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Major-General Edward Richard Sprigg Canby

(U. S.M. A. 1839) was born in Kentucky in 1819. Entering the army, he served in the Seminole and Mexican wars. When the Civil War broke out, he served first as colonel in New Mexico, held that territory for the Union, and prevented a Confederate invasion of California. Then, for some time, he was on special duty in the North and East. In May, 1864, with the rank of majorgeneral of volunteers, he assumed command of the Military Division of West Mississippi. He captured Mobile, April 12, 1865, and the following month arranged for the surrender of the Confederate forces in the Trans-Mississippi Department. June 3, 1865, he succeeded to the command of the Army and Department of the Gulf. After the close of the war he was made brigadier-general in the regular army, and was put in command of the Department of the Columbia. While engaged in attempting to settle difficulties between the Government and the Modoc Indians, he was treacherously murdered by their chief, April 11, 1873.

Major-General Gordon Granger

(U. S.M. A. 1845) was born in New York city in 1821, and served in the Mexican War and on the Southwestern frontier. When the Civil War broke out, he was made captain and rose through successive grades until his appointment of major-general of volunteers was dated September 17, 1862. He fought at Wilson's Creek, and later commanded the cavalry and had a brigade in the Army of the Mississippi. Then he had charge of the so-called Army of Kentucky, from August to October, 1862, and served in the Department of the Ohio until put in charge of the newly organized Reserve Corps of the Army of the Cumberland. At Chickamauga, he rendered most timely assistance to Thomas and won a brevet of lieutenant-colonel in the regular army. He was the first commander of the new Fourth Corps until April, 1864, when he was sent to command the district of South Alabama, the troops of which were merged in the Reserve Corps, Department of the Gulf (afterward called New Thirteenth Army Corps) of which Granger took command in January, 1865. He commanded the land forces at the fall of Forts Morgan and Gaines (August, 1864), and in the operations around Mobile that resulted in its capture, April, 1865. After the war, Major-General Granger was mustered out of the volunteer service and received the commission of colonel in the regular army. He was brevetted major-general in March, 1865. He died in Santa Fe, New Mexico, January 10, 1876.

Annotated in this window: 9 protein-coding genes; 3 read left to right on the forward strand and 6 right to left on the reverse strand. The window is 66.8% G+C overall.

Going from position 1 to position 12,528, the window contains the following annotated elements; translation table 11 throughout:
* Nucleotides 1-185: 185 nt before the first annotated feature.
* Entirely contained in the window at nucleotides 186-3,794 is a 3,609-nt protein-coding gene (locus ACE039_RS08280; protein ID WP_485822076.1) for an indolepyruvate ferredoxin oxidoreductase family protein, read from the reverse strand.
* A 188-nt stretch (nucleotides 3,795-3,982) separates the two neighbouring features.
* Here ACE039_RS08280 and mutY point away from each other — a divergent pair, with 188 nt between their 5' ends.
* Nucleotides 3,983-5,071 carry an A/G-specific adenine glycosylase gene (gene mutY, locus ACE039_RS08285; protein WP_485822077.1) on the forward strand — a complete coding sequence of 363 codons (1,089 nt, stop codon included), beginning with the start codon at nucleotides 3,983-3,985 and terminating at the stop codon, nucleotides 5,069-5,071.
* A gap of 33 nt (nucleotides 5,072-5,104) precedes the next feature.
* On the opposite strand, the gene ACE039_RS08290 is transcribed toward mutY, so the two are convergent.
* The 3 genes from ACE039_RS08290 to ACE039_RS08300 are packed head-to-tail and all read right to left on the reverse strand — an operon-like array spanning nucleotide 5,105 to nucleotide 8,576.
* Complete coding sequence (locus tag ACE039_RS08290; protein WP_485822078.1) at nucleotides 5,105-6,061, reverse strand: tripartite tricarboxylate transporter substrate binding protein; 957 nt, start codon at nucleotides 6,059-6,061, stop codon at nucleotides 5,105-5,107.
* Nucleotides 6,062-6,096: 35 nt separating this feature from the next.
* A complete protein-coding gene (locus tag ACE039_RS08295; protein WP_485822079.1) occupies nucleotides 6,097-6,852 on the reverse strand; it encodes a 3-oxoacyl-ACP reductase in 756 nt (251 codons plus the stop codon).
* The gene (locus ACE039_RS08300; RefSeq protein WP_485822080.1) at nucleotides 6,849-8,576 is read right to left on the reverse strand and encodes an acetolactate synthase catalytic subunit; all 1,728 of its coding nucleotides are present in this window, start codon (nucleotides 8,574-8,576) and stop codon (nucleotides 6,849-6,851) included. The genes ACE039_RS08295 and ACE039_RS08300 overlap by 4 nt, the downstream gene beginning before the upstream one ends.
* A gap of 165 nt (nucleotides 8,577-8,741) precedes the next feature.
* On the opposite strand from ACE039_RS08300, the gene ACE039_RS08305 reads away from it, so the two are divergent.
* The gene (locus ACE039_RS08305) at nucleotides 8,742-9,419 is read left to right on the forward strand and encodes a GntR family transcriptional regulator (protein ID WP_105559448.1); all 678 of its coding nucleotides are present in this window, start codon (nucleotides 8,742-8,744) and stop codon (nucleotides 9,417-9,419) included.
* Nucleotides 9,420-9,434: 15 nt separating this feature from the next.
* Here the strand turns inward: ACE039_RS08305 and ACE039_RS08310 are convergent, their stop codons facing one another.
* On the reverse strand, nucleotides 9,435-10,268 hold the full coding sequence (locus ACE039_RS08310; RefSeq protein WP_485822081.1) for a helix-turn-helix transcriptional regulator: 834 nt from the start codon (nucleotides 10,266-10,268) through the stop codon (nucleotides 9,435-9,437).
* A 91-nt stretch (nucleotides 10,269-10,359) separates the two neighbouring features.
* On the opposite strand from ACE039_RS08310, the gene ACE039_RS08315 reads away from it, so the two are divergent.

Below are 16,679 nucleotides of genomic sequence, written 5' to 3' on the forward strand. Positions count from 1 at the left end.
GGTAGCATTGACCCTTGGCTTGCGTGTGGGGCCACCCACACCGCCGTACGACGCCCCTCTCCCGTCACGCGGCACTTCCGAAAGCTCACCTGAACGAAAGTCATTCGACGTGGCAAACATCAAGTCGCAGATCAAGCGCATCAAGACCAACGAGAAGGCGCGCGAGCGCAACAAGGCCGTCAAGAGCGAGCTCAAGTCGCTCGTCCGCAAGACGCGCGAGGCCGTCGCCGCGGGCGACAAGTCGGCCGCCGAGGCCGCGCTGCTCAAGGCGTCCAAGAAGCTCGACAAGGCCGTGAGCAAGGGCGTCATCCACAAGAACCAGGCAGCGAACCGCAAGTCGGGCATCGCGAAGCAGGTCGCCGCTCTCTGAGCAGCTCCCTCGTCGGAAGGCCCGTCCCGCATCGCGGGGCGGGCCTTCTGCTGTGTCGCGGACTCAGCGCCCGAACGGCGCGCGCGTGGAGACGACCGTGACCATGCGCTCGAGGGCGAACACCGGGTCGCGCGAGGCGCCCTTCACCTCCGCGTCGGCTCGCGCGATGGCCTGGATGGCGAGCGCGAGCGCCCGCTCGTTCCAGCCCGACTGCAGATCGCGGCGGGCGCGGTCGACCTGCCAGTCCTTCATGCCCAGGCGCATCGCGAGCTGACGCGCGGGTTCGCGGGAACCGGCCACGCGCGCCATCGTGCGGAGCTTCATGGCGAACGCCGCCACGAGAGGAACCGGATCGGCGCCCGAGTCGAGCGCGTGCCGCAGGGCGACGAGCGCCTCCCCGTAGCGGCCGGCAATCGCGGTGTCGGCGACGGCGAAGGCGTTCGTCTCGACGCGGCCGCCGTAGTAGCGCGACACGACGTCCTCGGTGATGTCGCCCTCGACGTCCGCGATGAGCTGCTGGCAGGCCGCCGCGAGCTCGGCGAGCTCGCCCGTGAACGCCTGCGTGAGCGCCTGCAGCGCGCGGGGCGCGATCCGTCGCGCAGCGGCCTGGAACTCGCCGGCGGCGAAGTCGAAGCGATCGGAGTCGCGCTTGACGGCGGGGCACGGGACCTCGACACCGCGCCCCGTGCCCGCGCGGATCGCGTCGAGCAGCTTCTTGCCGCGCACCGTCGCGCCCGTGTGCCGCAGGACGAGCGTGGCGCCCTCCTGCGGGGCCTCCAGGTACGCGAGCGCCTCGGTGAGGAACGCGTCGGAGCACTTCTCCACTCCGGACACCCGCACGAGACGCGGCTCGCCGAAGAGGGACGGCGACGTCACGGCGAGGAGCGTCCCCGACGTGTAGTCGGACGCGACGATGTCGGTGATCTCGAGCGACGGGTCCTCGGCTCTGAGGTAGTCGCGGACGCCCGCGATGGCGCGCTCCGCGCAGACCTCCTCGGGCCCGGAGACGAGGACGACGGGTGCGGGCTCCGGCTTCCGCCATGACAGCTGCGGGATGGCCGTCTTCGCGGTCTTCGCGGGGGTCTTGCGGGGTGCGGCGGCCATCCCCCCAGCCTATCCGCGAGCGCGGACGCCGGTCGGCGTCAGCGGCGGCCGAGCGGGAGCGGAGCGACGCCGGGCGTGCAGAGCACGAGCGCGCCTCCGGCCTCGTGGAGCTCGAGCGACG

Army of Georgia: the Fourteenth and Twentieth Army Corps.

The fourteenth and twentieth Army Corpsxs on the march to the sea and through the Carolinas (November 1864–April 1865) were so known. This force was commanded by Major-General Henry W. Slocum, and constituted the left wing of Sherman's army.

Major-General Henry Warner Slocum

(U. S.M. A. 1852) was born in Delphi, New York, September 24, 1827, and, beginning the practice of law at Syracuse, New York, he resigned his commission as first lieutenant in 1855. At the outbreak of the Civil War, he joined McDowell's troops as colonel of the Twenty-seventh New York Volunteers, and at Bull Run was severely wounded. In August, 1861, as brigadier-general of volunteers, he commanded a brigade of Franklin's Division of the Army of the Potomac, and later had a division in the Sixth Corps. At Gaines' Mill and Glendale, General Slocum took a prominent part, and after the battle of Malvern Hill he was promoted. As major-general of volunteers, he was given the Twelfth Corps in October, 1862. He fought with the armies of the Potomac and of Virginia, and was sent by Major-General Meade to command the army on the first day of Gettysburg. He went West with his corps, and was commanding at Tullahoma during the battle of Chattanooga. For short periods, in 1864 and 1865, he had charge of the District of Vicksburg. In the Atlanta campaign, he was in command of the Twentieth Corps and during the march to the sea and the Georgia and Carolina campaigns, he was at the head of the Army of Georgia, which formed the left wing of General Sherman's army. At the battle of Bentonville, North Carolina, General Slocum repulsed Johnston's attack, and later was present at the surrender of the Confederate Army. He resigned his commission in 1865, and devoted himself to the law. He died in Brooklyn, New York, April 14, 1894.

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